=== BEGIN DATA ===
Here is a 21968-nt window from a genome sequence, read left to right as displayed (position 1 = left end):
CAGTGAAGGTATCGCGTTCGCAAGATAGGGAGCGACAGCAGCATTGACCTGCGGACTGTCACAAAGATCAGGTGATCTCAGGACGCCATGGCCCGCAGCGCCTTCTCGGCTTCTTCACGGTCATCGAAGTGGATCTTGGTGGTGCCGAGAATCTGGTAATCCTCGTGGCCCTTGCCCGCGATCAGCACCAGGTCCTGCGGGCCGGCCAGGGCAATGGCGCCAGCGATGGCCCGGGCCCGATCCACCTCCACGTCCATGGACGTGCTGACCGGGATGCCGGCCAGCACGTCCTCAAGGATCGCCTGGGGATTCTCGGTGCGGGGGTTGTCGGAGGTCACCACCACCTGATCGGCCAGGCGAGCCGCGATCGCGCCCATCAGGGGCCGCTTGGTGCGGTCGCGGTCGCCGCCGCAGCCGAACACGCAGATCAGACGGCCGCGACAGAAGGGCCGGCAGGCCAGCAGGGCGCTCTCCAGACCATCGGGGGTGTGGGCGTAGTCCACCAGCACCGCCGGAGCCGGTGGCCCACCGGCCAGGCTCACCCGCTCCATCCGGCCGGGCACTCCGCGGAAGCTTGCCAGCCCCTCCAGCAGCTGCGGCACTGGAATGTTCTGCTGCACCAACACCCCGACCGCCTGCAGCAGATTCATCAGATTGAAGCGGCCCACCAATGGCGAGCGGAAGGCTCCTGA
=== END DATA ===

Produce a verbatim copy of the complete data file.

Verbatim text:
Here is a 21968-nt window from a genome sequence, read left to right as displayed (position 1 = left end):
CAGTGAAGGTATCGCGTTCGCAAGATAGGGAGCGACAGCAGCATTGACCTGCGGACTGTCACAAAGATCAGGTGATCTCAGGACGCCATGGCCCGCAGCGCCTTCTCGGCTTCTTCACGGTCATCGAAGTGGATCTTGGTGGTGCCGAGAATCTGGTAATCCTCGTGGCCCTTGCCCGCGATCAGCACCAGGTCCTGCGGGCCGGCCAGGGCAATGGCGCCAGCGATGGCCCGGGCCCGATCCACCTCCACGTCCATGGACGTGCTGACCGGGATGCCGGCCAGCACGTCCTCAAGGATCGCCTGGGGATTCTCGGTGCGGGGGTTGTCGGAGGTCACCACCACCTGATCGGCCAGGCGAGCCGCGATCGCGCCCATCAGGGGCCGCTTGGTGCGGTCGCGGTCGCCGCCGCAGCCGAACACGCAGATCAGACGGCCGCGACAGAAGGGCCGGCAGGCCAGCAGGGCGCTCTCCAGACCATCGGGGGTGTGGGCGTAGTCCACCAGCACCGCCGGAGCCGGTGGCCCACCGGCCAGGCTCACCCGCTCCATCCGGCCGGGCACTCCGCGGAAGCTTGCCAGCCCCTCCAGCAGCTGCGGCACTGGAATGTTCTGCTGCACCAACACCCCGACCGCCTGCAGCAGATTCATCAGATTGAAGCGGCCCACCAATGGCGAGCGGAAGGCTCCTGA